Stoughton, Wisconsin, Adopts Big Box Limits

Date: 1 Feb 2004 | posted in: Retail | 0 Facebooktwitterredditmail

After months of pressure from a vocal citizens group, the City Council in Stoughton, Wisconsin, adopted an ordinance banning stores over 110,000 square feet. Stoughton is a community of 12,500 about 20 miles southeast of Madison. Last year, after Wal-Mart announced plans to close its 40,000-square-foot Stoughton outlet to build a 183,000-square-foot supercenter on undeveloped land, a citizens group called Uff-da Wal-Mart formed. Uff-da is a Norwegian expression of disdain. … Read More

Britain’s Main Streets Fast Becoming Ghost Towns

Date: 1 Feb 2004 | posted in: Retail | 0 Facebooktwitterredditmail

"A new retail feudalism is emerging across Britain as a handful of brands take over our shopping. We are witnessing the slow death of small independent retailers," contends Andrew Simms, policy director for the London-based New Economics Foundation (NEF) and co-author of a new report called "Ghost Town Britain: The threat from economic globalisation to livelihoods, liberty and local economic freedom." According to the report, between 1995 and 2000, Britain lost one-fifth of its Main Street enterprises. … Read More

Massive Retail Expansion Could Harm Maine’s Economy

Date: 11 Jan 2004 | posted in: Retail | 0 Facebooktwitterredditmail

Developers have announced plans to construct well over 2 million square feet of large retail stores in Maine over the coming months. Wal-Mart is planning a supercenter in Westbrook and perhaps another in Topsham. Lowe’s building supply is aiming at Brunswick. A 460,000-square-foot project, including Lowe’s and Target, is slated for Biddeford. HomeDepot has a site in Topsham. More than 900,000 square feet of retail is planned for Augusta, including a Lowe’s superstore and an expansion of The Marketplace that will house Best Buy, Kohl’s and others. And with the defeat of two zoning ordinance amendments in Kennebunk, that town may soon have a Stop & Shop supermarket. … Read More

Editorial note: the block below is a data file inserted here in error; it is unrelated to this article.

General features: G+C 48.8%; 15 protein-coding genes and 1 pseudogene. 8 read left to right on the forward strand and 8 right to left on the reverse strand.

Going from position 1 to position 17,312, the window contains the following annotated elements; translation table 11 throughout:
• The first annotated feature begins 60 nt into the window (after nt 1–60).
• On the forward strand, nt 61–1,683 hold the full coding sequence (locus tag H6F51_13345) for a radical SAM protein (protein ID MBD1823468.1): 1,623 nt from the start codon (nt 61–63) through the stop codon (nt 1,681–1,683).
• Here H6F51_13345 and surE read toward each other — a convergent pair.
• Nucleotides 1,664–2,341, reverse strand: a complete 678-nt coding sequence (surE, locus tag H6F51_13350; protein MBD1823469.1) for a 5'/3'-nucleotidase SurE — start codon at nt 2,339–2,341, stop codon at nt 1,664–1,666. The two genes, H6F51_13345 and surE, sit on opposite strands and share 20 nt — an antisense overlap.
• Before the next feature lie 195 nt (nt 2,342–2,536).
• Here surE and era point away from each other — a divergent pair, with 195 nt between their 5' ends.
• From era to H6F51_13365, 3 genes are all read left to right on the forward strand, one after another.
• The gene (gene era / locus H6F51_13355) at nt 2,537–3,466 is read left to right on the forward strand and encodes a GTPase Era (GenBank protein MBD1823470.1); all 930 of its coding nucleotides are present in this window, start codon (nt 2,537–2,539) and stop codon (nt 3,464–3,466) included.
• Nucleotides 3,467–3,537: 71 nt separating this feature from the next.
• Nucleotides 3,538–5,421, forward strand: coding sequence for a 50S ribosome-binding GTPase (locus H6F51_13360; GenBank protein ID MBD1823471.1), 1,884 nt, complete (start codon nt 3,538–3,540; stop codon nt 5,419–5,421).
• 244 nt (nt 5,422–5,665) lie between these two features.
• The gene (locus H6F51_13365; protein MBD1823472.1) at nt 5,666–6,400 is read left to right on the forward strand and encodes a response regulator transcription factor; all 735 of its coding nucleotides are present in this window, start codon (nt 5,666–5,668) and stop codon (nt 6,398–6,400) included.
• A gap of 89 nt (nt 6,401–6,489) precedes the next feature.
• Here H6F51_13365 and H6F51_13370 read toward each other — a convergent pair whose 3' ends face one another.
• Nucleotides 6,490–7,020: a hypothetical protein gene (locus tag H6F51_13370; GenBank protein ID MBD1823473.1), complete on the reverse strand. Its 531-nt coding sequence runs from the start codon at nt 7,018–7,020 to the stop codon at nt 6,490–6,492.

Does Wal-Mart Really Need Our Tax Dollars?

Date: 1 Dec 2003 | posted in: Retail | 0 Facebooktwitterredditmail

Typical of shopping centers built decades ago, Alameda Square in Denver is a cheap, single-story strip of stores. It’s ugly and rundown. But that does not deter shoppers. Mostly Asian Americans, shoppers come from miles around to patronize more than a dozen Asian-owned businesses, including two grocery stores, two restaurants, a hair salon, a clothing shop, a jeweler and a bakery. On a weekday afternoon, the parking lot buzzes with activity. Inside Pacific Ocean International Supermarket, the dingy exterior gives way to bright lights, shelves stocked with canned bamboo shoots and dried fish and aisles of shoppers. Most of Alameda Square’s businesses are profitable. Together they generate about $125,000 a year in sales tax revenue. But if the city of Denver has its way, these small businesses will be evicted to make way for a Wal-Mart super-center. … Read More